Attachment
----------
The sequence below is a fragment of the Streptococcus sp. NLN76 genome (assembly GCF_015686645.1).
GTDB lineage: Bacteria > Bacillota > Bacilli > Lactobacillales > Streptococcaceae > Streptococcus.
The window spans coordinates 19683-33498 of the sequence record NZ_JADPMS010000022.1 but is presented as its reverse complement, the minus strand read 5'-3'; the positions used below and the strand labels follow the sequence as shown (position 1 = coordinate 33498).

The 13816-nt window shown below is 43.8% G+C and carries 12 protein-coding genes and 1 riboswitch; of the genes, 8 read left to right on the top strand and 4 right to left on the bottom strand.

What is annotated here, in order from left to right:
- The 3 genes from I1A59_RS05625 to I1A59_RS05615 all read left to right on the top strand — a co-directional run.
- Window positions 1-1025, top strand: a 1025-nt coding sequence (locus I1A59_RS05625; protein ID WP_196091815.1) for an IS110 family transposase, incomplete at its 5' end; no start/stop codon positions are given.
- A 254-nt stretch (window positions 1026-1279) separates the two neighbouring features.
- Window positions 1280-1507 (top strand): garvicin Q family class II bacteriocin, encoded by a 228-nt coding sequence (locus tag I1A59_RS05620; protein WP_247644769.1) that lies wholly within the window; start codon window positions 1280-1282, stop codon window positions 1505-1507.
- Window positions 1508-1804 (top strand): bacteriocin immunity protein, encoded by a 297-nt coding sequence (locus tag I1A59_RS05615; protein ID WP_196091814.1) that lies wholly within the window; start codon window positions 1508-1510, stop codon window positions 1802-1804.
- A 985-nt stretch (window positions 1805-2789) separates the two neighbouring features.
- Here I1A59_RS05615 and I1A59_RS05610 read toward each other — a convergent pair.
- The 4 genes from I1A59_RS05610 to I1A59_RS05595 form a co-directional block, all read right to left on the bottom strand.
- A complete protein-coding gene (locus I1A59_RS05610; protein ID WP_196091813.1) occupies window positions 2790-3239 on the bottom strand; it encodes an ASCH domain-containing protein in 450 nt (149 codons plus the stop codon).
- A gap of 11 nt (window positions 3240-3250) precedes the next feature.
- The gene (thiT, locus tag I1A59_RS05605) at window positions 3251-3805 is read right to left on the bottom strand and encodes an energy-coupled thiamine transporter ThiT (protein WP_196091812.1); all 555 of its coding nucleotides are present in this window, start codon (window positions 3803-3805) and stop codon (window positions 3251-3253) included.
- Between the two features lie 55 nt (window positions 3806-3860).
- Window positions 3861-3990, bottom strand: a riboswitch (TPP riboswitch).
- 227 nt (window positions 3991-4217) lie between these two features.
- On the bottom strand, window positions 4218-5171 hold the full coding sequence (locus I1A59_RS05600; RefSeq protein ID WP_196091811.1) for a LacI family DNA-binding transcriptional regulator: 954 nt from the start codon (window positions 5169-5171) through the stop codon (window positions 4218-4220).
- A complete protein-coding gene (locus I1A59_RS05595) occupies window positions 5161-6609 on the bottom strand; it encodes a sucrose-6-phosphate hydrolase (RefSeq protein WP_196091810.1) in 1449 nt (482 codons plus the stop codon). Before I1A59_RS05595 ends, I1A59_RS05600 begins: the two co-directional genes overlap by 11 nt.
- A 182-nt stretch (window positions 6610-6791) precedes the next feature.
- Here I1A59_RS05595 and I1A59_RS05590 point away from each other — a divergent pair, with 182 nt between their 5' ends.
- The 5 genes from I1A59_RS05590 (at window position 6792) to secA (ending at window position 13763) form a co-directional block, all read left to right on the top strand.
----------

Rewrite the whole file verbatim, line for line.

The sequence below is a fragment of the Streptococcus sp. NLN76 genome (assembly GCF_015686645.1).
GTDB lineage: Bacteria > Bacillota > Bacilli > Lactobacillales > Streptococcaceae > Streptococcus.
The window spans coordinates 19683-33498 of the sequence record NZ_JADPMS010000022.1 but is presented as its reverse complement, the minus strand read 5'-3'; the positions used below and the strand labels follow the sequence as shown (position 1 = coordinate 33498).

The 13816-nt window shown below is 43.8% G+C and carries 12 protein-coding genes and 1 riboswitch; of the genes, 8 read left to right on the top strand and 4 right to left on the bottom strand.

What is annotated here, in order from left to right:
- The 3 genes from I1A59_RS05625 to I1A59_RS05615 all read left to right on the top strand — a co-directional run.
- Window positions 1-1025, top strand: a 1025-nt coding sequence (locus I1A59_RS05625; protein ID WP_196091815.1) for an IS110 family transposase, incomplete at its 5' end; no start/stop codon positions are given.
- A 254-nt stretch (window positions 1026-1279) separates the two neighbouring features.
- Window positions 1280-1507 (top strand): garvicin Q family class II bacteriocin, encoded by a 228-nt coding sequence (locus tag I1A59_RS05620; protein WP_247644769.1) that lies wholly within the window; start codon window positions 1280-1282, stop codon window positions 1505-1507.
- Window positions 1508-1804 (top strand): bacteriocin immunity protein, encoded by a 297-nt coding sequence (locus tag I1A59_RS05615; protein ID WP_196091814.1) that lies wholly within the window; start codon window positions 1508-1510, stop codon window positions 1802-1804.
- A 985-nt stretch (window positions 1805-2789) separates the two neighbouring features.
- Here I1A59_RS05615 and I1A59_RS05610 read toward each other — a convergent pair.
- The 4 genes from I1A59_RS05610 to I1A59_RS05595 form a co-directional block, all read right to left on the bottom strand.
- A complete protein-coding gene (locus I1A59_RS05610; protein ID WP_196091813.1) occupies window positions 2790-3239 on the bottom strand; it encodes an ASCH domain-containing protein in 450 nt (149 codons plus the stop codon).
- A gap of 11 nt (window positions 3240-3250) precedes the next feature.
- The gene (thiT, locus tag I1A59_RS05605) at window positions 3251-3805 is read right to left on the bottom strand and encodes an energy-coupled thiamine transporter ThiT (protein WP_196091812.1); all 555 of its coding nucleotides are present in this window, start codon (window positions 3803-3805) and stop codon (window positions 3251-3253) included.
- Between the two features lie 55 nt (window positions 3806-3860).
- Window positions 3861-3990, bottom strand: a riboswitch (TPP riboswitch).
- 227 nt (window positions 3991-4217) lie between these two features.
- On the bottom strand, window positions 4218-5171 hold the full coding sequence (locus I1A59_RS05600; RefSeq protein ID WP_196091811.1) for a LacI family DNA-binding transcriptional regulator: 954 nt from the start codon (window positions 5169-5171) through the stop codon (window positions 4218-4220).
- A complete protein-coding gene (locus I1A59_RS05595) occupies window positions 5161-6609 on the bottom strand; it encodes a sucrose-6-phosphate hydrolase (RefSeq protein WP_196091810.1) in 1449 nt (482 codons plus the stop codon). Before I1A59_RS05595 ends, I1A59_RS05600 begins: the two co-directional genes overlap by 11 nt.
- A 182-nt stretch (window positions 6610-6791) precedes the next feature.
- Here I1A59_RS05595 and I1A59_RS05590 point away from each other — a divergent pair, with 182 nt between their 5' ends.
- The 5 genes from I1A59_RS05590 (at window position 6792) to secA (ending at window position 13763) form a co-directional block, all read left to right on the top strand.